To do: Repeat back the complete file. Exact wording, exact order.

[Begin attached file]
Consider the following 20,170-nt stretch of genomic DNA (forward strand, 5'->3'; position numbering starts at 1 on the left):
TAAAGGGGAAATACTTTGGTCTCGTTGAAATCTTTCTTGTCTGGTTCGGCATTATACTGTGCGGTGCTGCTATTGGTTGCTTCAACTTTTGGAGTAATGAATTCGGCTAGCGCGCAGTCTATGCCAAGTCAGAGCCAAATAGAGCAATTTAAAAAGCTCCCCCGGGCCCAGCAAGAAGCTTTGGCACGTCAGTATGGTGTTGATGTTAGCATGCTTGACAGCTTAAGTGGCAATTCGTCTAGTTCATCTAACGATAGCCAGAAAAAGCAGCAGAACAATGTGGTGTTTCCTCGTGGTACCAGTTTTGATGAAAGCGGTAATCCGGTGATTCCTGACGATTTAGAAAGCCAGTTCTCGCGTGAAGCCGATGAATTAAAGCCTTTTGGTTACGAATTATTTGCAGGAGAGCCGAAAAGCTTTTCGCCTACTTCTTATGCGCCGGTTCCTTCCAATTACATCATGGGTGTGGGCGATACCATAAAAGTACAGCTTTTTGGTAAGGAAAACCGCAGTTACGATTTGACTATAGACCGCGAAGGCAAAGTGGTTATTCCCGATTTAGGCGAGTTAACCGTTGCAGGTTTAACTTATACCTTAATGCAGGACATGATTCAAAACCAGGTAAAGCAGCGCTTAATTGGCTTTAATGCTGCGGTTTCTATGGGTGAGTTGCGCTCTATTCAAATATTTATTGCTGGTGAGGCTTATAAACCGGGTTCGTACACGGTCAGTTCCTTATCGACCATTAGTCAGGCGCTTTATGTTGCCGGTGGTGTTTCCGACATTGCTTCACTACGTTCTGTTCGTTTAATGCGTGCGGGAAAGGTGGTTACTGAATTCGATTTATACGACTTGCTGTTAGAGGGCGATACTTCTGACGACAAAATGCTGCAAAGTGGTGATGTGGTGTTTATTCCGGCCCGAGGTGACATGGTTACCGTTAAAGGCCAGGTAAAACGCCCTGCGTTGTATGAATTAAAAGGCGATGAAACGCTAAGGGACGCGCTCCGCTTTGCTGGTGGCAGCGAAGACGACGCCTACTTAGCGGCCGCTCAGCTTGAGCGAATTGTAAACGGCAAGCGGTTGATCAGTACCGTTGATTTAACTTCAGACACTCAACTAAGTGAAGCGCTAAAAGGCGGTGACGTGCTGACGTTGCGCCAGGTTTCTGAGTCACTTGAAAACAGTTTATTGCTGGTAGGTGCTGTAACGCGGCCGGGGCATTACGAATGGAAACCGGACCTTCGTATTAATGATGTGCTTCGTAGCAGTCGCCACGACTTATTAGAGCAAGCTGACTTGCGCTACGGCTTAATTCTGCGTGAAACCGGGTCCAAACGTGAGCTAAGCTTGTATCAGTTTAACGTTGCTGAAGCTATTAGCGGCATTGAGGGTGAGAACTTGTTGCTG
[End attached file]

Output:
Consider the following 20,170-nt stretch of genomic DNA (forward strand, 5'->3'; position numbering starts at 1 on the left):
TAAAGGGGAAATACTTTGGTCTCGTTGAAATCTTTCTTGTCTGGTTCGGCATTATACTGTGCGGTGCTGCTATTGGTTGCTTCAACTTTTGGAGTAATGAATTCGGCTAGCGCGCAGTCTATGCCAAGTCAGAGCCAAATAGAGCAATTTAAAAAGCTCCCCCGGGCCCAGCAAGAAGCTTTGGCACGTCAGTATGGTGTTGATGTTAGCATGCTTGACAGCTTAAGTGGCAATTCGTCTAGTTCATCTAACGATAGCCAGAAAAAGCAGCAGAACAATGTGGTGTTTCCTCGTGGTACCAGTTTTGATGAAAGCGGTAATCCGGTGATTCCTGACGATTTAGAAAGCCAGTTCTCGCGTGAAGCCGATGAATTAAAGCCTTTTGGTTACGAATTATTTGCAGGAGAGCCGAAAAGCTTTTCGCCTACTTCTTATGCGCCGGTTCCTTCCAATTACATCATGGGTGTGGGCGATACCATAAAAGTACAGCTTTTTGGTAAGGAAAACCGCAGTTACGATTTGACTATAGACCGCGAAGGCAAAGTGGTTATTCCCGATTTAGGCGAGTTAACCGTTGCAGGTTTAACTTATACCTTAATGCAGGACATGATTCAAAACCAGGTAAAGCAGCGCTTAATTGGCTTTAATGCTGCGGTTTCTATGGGTGAGTTGCGCTCTATTCAAATATTTATTGCTGGTGAGGCTTATAAACCGGGTTCGTACACGGTCAGTTCCTTATCGACCATTAGTCAGGCGCTTTATGTTGCCGGTGGTGTTTCCGACATTGCTTCACTACGTTCTGTTCGTTTAATGCGTGCGGGAAAGGTGGTTACTGAATTCGATTTATACGACTTGCTGTTAGAGGGCGATACTTCTGACGACAAAATGCTGCAAAGTGGTGATGTGGTGTTTATTCCGGCCCGAGGTGACATGGTTACCGTTAAAGGCCAGGTAAAACGCCCTGCGTTGTATGAATTAAAAGGCGATGAAACGCTAAGGGACGCGCTCCGCTTTGCTGGTGGCAGCGAAGACGACGCCTACTTAGCGGCCGCTCAGCTTGAGCGAATTGTAAACGGCAAGCGGTTGATCAGTACCGTTGATTTAACTTCAGACACTCAACTAAGTGAAGCGCTAAAAGGCGGTGACGTGCTGACGTTGCGCCAGGTTTCTGAGTCACTTGAAAACAGTTTATTGCTGGTAGGTGCTGTAACGCGGCCGGGGCATTACGAATGGAAACCGGACCTTCGTATTAATGATGTGCTTCGTAGCAGTCGCCACGACTTATTAGAGCAAGCTGACTTGCGCTACGGCTTAATTCTGCGTGAAACCGGGTCCAAACGTGAGCTAAGCTTGTATCAGTTTAACGTTGCTGAAGCTATTAGCGGCATTGAGGGTGAGAACTTGTTGCTG